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  • Writer's pictureAllie

Rookies to watch out for

NAIT gets new students every year, which means the Ooks get new players. Some of these players went above and beyond to land their position on the Ooks and are expected to shine throughout their athletic careers. These are the “rookies” to watch out for. The Ooks soccer season ended in October, but some exceptional rookies stood out and left their mark.

Meron Werede is a five-foot-six midfielder from Edmonton on the men’s soccer team. This Ooks team won 11 out of 12 games with three assists from Werede. Of the four games played, Werede took his shot and scored. With a 100 per cent success rate, this rookie surpassed all others and is someone to watch out for next season.

Lamisi Sirett is a five-foot-tall midfielder on the women’s soccer team. Scoring six goals—three being game-winning shots—and with two assists, this Edmontonian took the lead over all other rookies on the team this season. Players usually excel on their home field, but this rookie beat the odds and made 10 out of 11 shots on enemy fields.

Six Ooks teams are mid-season, giving their rookies plenty of time to showcase themselves. Volleyball, basketball and hockey are the longest-running sports per year at NAIT. They also have the most games.

Jarod Robert is a six-foot-one outside hitter from New Zealand. With 22 sets and 24 kills, Robert has accumulated 31 points in six matches. Men’s volleyball is the team to watch this season, as they know how to put on a show and get results. Robert has helped achieve three of the team’s wins thus far.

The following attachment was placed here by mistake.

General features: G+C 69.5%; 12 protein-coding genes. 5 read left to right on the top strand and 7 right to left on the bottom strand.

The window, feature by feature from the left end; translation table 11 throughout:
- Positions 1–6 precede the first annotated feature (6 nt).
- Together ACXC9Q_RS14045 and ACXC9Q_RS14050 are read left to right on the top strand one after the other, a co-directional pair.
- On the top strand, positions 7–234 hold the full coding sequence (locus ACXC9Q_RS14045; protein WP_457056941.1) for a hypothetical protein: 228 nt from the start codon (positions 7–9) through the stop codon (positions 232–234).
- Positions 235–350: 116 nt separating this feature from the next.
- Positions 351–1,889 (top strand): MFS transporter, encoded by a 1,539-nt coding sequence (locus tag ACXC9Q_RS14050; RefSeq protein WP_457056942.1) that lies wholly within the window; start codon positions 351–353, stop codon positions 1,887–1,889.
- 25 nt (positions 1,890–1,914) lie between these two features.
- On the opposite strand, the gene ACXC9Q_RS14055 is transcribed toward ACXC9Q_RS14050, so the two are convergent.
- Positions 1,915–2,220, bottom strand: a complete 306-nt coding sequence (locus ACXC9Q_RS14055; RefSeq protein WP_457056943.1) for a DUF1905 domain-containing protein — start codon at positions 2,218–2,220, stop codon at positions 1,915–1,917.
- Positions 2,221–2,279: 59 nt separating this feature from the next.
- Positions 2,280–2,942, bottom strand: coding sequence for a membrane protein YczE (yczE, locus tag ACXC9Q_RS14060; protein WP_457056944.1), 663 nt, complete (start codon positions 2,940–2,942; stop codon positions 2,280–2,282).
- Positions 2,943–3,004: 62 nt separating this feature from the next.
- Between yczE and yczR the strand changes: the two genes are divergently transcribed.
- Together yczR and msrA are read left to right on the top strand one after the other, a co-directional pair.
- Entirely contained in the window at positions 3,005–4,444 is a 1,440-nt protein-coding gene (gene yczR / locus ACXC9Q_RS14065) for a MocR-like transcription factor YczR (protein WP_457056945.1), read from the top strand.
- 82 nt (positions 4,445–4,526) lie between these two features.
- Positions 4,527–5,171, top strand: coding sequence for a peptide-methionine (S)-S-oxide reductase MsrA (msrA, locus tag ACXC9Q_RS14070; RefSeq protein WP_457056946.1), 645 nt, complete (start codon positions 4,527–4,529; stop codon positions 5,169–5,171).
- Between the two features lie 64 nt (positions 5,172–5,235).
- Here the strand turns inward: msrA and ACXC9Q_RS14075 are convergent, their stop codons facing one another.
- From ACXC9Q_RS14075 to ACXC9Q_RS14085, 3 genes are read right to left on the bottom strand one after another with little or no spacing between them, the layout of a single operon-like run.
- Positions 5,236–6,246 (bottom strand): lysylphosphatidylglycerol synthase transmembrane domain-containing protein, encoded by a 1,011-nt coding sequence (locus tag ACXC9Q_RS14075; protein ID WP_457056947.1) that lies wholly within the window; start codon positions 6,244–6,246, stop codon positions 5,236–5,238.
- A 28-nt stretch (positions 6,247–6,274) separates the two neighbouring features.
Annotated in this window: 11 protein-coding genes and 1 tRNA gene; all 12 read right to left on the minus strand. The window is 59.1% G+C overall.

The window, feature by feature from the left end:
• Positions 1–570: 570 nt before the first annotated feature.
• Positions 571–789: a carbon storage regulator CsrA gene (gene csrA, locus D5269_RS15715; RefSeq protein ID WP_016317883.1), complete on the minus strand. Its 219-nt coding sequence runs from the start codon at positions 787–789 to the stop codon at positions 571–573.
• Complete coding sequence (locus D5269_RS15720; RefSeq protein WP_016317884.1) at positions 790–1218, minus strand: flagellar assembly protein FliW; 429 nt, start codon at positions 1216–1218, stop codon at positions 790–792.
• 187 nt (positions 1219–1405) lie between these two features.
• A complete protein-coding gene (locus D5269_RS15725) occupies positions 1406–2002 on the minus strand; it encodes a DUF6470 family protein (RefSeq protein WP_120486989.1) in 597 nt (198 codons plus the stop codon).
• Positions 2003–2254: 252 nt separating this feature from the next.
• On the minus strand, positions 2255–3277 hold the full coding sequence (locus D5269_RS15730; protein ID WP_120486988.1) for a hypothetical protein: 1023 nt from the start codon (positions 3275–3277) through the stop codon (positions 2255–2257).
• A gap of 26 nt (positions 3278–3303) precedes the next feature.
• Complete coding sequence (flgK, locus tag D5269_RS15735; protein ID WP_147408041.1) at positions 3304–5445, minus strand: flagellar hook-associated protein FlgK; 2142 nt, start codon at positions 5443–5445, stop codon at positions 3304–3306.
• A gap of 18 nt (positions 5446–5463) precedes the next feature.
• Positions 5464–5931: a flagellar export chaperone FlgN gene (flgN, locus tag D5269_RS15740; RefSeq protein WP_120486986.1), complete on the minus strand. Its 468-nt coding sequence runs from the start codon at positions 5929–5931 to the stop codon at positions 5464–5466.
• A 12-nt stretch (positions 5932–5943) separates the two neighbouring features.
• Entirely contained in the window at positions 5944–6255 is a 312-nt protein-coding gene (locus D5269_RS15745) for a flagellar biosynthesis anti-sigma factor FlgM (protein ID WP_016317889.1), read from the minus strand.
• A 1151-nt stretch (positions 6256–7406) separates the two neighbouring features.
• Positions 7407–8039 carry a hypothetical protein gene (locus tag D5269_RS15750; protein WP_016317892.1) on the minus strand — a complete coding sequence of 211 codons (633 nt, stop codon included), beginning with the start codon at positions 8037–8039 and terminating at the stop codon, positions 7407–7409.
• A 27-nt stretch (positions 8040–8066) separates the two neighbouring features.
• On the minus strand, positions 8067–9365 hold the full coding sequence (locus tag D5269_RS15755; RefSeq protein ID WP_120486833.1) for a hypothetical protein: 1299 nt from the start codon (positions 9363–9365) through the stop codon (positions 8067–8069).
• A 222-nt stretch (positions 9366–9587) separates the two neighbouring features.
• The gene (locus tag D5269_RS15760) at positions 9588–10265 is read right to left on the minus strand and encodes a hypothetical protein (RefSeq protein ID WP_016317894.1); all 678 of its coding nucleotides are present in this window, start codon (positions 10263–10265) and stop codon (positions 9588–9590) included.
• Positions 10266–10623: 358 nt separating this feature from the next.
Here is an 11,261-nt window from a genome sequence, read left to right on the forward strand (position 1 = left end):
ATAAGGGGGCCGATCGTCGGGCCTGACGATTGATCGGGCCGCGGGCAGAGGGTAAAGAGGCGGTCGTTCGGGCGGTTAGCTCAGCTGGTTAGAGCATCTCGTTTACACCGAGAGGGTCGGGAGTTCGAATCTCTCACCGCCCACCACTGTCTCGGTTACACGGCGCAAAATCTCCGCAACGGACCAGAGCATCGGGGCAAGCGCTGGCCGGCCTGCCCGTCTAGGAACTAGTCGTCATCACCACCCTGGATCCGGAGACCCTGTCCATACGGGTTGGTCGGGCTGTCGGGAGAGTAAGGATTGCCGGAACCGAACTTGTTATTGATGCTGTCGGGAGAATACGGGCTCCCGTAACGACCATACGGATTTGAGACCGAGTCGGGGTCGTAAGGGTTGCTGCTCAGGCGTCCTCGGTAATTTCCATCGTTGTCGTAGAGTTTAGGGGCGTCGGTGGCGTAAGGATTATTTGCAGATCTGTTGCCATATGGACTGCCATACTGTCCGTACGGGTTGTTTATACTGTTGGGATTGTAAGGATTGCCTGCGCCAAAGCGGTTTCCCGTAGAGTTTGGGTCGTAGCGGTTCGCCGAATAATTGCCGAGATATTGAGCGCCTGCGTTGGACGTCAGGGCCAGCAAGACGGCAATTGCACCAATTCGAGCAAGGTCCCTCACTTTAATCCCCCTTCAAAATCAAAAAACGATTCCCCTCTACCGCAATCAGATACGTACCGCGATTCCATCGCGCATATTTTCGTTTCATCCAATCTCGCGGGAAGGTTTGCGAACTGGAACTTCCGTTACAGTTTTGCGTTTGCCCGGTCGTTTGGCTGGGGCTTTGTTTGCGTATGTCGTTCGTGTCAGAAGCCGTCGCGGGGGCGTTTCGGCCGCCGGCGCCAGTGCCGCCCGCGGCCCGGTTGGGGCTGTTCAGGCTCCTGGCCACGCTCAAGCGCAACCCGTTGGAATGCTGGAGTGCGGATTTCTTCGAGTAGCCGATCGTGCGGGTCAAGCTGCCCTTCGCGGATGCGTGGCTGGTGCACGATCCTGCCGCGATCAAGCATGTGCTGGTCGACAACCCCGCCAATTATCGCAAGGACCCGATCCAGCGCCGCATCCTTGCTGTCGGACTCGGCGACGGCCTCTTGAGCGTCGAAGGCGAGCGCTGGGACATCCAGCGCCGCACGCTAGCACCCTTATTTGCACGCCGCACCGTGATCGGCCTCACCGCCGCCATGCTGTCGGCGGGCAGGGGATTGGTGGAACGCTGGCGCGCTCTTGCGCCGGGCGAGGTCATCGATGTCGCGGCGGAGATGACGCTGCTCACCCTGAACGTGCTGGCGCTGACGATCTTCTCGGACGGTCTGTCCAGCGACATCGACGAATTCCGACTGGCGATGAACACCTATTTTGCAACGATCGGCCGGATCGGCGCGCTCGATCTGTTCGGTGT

Charlotte Vandenelzen is a five-footeight outside hitter from Lethbridge, Alberta that earned 84 points in just 12 matches this season. With 37 sets and 77 kills, Vandenelzen put up a fight against the enemy teams. This rookie tied up their first match against Red Deer Polytechnic, finishing with the most kills on the women’s volleyball team.

Nhiall Kuech hails from Calgary, Alberta. This six-foot-three men’s basketball guard has played—and started—10 games this season. The Ooks team won six of those games with the help of this rookie. Kuech has the most play time of the team’s rookies and put it to good use by scoring 92 points. The Ooks have won nine of 14 games so far this season.

Rory Vandermeer moved a neighbourhood over from St. Albert to join the Ooks women’s basketball team as a forward. In just eight minutes against Medicine Hat College, Vandermeer got six points. While the team is off to a rough start, this five-foot-10 rookie—wearing lucky number 13—has the potential to help turn it around and get those “W’s” they deserve.

Ryley Osland is a six-foot-one rookie on the Ooks men’s hockey team. This St. Albert goalie is making some noise with 181 saves in six games. Osland helped the team win three of the six games he tended. Keeping Osland in front of the net can help the team take home the ACAC championship for the second year in a row.

Halle Graham is a five-foot-five forward on the Ooks women’s hockey team. Hailing from Red Deer, Alberta, this rookie had a bold start with a penalty in the first game she played, a goal and penalty in the second and an assist in the third. The team has won 12 games this season (six with the help of Graham, tied one and lost one.

The Ooks mixed-gender sports, badminton and curling, had their first tournaments in November so it may be too soon to tell which rookies will stand out the most this season.

The 2021-22 ACAC badminton champions had their first tournament of the new school year on November 20. At the tournament, hosted at Concordia University, the team started strong with two players placing. Anirudh Sharma took second place in men’s singles, and Sylvie Bibeau (not pictured) took third place in women’s doubles. The next tournament takes place on January 22 at NAIT’s home base, giving the other rookies a chance to show their strengths.

After a great last season and bringing home a few medals (ACAC silver in mixed curling, women’s bronze and men’s bronze), the team is off to a rocky start. Both the men’s and women’s teams had three losses out of four at their first tournament. The mixed teams had better luck, winning five games and taking one “L.” The men’s and women’s teams will have a chance at redemption during the next tournament which takes place on January 20-22 hosted on Concordia ice.


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